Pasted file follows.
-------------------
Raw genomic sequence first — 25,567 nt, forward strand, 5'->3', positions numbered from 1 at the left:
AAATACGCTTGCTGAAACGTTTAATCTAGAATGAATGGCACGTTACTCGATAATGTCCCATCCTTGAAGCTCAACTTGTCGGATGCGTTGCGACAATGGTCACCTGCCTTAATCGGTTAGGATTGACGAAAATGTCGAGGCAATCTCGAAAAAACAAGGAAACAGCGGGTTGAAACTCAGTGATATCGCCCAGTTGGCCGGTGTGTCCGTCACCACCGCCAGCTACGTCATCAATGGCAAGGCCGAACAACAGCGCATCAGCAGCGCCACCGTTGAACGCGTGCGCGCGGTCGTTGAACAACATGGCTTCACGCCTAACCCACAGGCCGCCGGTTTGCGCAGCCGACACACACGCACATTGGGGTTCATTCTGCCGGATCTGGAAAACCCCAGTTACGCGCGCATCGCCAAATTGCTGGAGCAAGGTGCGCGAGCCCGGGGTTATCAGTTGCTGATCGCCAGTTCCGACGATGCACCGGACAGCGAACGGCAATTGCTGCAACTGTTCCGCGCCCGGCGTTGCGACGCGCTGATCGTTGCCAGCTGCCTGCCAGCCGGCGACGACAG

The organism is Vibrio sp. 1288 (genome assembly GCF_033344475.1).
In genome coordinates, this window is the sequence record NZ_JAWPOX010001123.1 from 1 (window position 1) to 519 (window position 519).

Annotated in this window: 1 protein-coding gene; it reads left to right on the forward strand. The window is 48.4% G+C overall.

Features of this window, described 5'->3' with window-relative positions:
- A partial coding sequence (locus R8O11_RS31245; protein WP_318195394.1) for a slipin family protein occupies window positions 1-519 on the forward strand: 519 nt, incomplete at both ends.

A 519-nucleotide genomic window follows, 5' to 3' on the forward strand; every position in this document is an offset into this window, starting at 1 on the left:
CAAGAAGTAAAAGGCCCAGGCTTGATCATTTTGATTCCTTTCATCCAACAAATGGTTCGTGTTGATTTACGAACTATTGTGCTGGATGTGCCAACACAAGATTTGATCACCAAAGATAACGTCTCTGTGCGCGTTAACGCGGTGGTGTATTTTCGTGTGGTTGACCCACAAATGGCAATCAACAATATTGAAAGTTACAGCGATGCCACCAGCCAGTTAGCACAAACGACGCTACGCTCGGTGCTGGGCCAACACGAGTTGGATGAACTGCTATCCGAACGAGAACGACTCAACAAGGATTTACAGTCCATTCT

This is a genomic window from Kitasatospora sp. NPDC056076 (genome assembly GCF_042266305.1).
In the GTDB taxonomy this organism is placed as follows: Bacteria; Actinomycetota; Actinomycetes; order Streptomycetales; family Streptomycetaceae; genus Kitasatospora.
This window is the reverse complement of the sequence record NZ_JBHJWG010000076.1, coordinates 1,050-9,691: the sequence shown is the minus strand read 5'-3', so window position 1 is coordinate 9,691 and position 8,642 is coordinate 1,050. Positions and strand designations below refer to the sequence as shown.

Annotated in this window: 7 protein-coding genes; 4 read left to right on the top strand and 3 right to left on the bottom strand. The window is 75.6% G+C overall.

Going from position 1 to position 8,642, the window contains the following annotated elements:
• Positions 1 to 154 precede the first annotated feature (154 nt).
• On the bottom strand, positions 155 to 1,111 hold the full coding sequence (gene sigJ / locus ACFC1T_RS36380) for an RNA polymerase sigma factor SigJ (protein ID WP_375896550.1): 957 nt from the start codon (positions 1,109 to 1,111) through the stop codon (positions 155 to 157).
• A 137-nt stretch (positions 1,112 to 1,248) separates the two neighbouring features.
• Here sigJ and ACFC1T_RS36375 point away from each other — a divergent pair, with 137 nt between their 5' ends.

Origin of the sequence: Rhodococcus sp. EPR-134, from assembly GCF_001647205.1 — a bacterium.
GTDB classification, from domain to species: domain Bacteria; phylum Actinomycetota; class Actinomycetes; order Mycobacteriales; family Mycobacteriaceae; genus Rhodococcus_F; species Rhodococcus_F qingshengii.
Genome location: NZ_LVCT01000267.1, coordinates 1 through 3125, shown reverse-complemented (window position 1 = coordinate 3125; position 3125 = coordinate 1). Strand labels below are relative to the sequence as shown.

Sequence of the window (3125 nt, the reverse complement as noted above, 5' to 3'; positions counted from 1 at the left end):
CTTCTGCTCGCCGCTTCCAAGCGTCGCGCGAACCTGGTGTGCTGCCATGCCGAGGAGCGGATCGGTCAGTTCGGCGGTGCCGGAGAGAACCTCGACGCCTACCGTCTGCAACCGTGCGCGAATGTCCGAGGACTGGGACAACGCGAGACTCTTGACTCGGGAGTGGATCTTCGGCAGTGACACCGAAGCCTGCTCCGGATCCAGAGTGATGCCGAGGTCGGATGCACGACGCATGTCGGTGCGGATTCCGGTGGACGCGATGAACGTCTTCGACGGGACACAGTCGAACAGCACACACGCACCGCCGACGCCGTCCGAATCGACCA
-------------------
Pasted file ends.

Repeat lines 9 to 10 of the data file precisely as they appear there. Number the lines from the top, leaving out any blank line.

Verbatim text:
CAAGAAGTAAAAGGCCCAGGCTTGATCATTTTGATTCCTTTCATCCAACAAATGGTTCGTGTTGATTTACGAACTATTGTGCTGGATGTGCCAACACAAGATTTGATCACCAAAGATAACGTCTCTGTGCGCGTTAACGCGGTGGTGTATTTTCGTGTGGTTGACCCACAAATGGCAATCAACAATATTGAAAGTTACAGCGATGCCACCAGCCAGTTAGCACAAACGACGCTACGCTCGGTGCTGGGCCAACACGAGTTGGATGAACTGCTATCCGAACGAGAACGACTCAACAAGGATTTACAGTCCATTCT

This is a genomic window from Kitasatospora sp. NPDC056076 (genome assembly GCF_042266305.1).